A Peek Into The Symposium: A Word With David Rogers

Photo of Teachers from September's Holbrook Language Academy

Many of you know David Rogers and his family from being the Executive Director of Dual Language Education of New Mexico. However, very few know the reason for David Roger’s immense passion for dual language education. At the symposium in NYC, attendees got to understand David and his drive to help the world become a bilingual place on a more personal scale.

Today, we will share with you a bit about David and how he became the force in dual language education that he is today. David Rogers has dedicated his life to public service, beginning his career as a Peace Corps Volunteer and Volunteer Admin between 1986-1990, where he specialized in education, in Paraguay, South America. He’d like to note that in Paraguay, although Spanish/Castellano was the official language of education for the entire country, only 60% of the country spoke Castellano with some proficiency, where 80-85% spoke the indigenous language Guaraní. At the time, students were dropping out of school by 3rd grade if they were unable to gain a command of Castellano as a language. David realized then that not including the Guarani language (nor culture) as an instructional language was marginalizing a large portion of the population and denying access to education for some students. This is how he became interested in bilingual education.

As many of you know, David works as the Executive Director of Dual Language Education of New Mexico. The organization began informally in 1997 and formally in 2001, the mission of the organization is to advocate for and support the effective design and implementation of dual language education programming. The idea is that teachers and their students are the experts, and with proper structures in place, should be expected to share their best practice and support their colleagues and their own professional growth, through on-going conversation and reflection around their practice. At the school level, DLeNM is involved in facilitated discussions of all stakeholders around the idea of transformative/shared leadership being the key between effective program implementation and the sustainability of the program over the long-term.

At the symposium, David was charged with facilitating a discussion with community stakeholders that included representatives from the business and advocacy communities around one of two different “principles”. These are defined in the document Core Principles for Supporting Emergent Multilingual Learners, developed by the NYC Department of Education. The principle focuses were:

  • Lifelong multilingualism is beneficial and desirable for all individuals,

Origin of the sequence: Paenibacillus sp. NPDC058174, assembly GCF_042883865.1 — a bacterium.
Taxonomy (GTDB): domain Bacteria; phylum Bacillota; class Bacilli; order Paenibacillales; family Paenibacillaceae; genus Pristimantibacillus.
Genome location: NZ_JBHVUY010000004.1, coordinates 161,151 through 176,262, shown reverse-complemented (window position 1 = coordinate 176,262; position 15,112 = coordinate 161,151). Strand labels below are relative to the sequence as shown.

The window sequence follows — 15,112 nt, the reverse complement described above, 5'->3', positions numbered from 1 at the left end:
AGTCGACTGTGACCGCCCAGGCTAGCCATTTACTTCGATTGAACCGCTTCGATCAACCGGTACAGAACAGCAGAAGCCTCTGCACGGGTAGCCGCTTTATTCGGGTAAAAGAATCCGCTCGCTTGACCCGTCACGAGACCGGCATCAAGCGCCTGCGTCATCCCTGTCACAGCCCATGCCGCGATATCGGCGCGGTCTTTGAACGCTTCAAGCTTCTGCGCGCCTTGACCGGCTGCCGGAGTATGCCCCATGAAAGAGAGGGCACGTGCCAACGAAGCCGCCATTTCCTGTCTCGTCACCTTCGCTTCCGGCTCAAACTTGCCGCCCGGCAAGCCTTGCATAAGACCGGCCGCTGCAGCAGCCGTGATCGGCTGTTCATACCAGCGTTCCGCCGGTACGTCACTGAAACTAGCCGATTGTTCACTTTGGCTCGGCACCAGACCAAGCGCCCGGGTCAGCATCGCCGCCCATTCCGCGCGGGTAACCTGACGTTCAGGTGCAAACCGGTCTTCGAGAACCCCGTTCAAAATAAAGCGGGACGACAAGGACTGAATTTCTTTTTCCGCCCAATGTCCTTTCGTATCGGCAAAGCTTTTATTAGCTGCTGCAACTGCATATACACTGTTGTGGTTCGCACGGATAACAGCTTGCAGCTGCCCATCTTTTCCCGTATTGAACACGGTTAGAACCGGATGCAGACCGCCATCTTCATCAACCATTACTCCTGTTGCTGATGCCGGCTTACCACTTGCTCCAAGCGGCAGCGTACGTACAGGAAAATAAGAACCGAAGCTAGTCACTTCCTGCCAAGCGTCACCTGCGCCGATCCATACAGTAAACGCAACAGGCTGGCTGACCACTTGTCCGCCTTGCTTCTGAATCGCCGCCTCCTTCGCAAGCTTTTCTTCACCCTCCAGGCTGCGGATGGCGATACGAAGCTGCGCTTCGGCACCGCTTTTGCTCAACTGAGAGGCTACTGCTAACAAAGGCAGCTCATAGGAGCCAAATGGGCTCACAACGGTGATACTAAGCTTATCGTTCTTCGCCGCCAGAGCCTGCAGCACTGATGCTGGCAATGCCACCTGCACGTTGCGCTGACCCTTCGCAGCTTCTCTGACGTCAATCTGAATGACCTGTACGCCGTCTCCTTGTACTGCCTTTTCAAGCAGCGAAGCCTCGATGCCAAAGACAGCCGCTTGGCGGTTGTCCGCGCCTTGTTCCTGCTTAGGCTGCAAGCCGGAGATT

• Everyone in the program environment makes a commitment to adopt multilingual approaches.

Photo of Teachers from September's Holbrook Language Academy

I hoped attendees would take with them some inspiration around a set of actionable items that we hope to identify and prioritize together, as well as a personal commitment and clarity as to what their individual responsibility is in caring out one or more of those actionable items.

For David’s discussion, attendees came prepared with the following questions, and discussion topics:

  • How they and/or their organizations can ensure the strengthening and expansion of dual language education programming?
  • What their individual roles can be to this strengthening and expansion?
  • How can their roles align and support the roles of other organizations, including the school communities?

Attendees considered the importance of bilingualism and multicultural competency in their own lives and for their own families. They came prepared by reading articles related to the expansion of dual language education and the reasons for the expansion. Motivations are a variety as to why school communities choose to implement this transformation program model, and it is important to understand the different reasons for why the program model is chosen.

Communicate your thoughts on this by visiting the forum at duallanguageschools.org.

I felt the symposium was a vital resource because dual language education holds the promises of turning achievement gaps into achievement opportunities, and in graduating a bilingual/multicultural citizenry that is prepared to contribute and compete in local and global markets. If our stakeholders in the community want this for our students, families and future generations, then they need to take an active role in this.

Angela Palmieri
Author: Angela Palmieri

Angela Palmieri is the founding teacher of a Spanish dual language immersion program in Glendale, California. She currently teaches sixth grade language immersion and has been an educator for eighteen years. She traveled to New Zealand on the Fulbright Distinguished Award in Teaching in 2016 to research and document the cultural practices taught in Maōri-medium schools. Angela holds a Master’s degree in Educational Administration from the Principal Leadership Institute at UCLA, a Master’s degree in Reading and Language Education, as well as a Bachelor’s degree in Urban Learning Education from CSULA. Ms. Palmieri is currently a doctoral student in the Educational Leadership Program at the University of California, Los Angeles (UCLA). Ms. Palmieri was born and raised in Caracas, Venezuela, to Italian immigrant parents, and speaks Spanish and Italian fluently. She is a social justice-driven advocate for bilingual and indigenous language education and is an avid traveler. Angela travelled to China and Mongolia on a Fulbright-Hays Group Projects Abroad grant in June and July of 2018.

Leave a Reply

Your email address will not be published. Required fields are marked *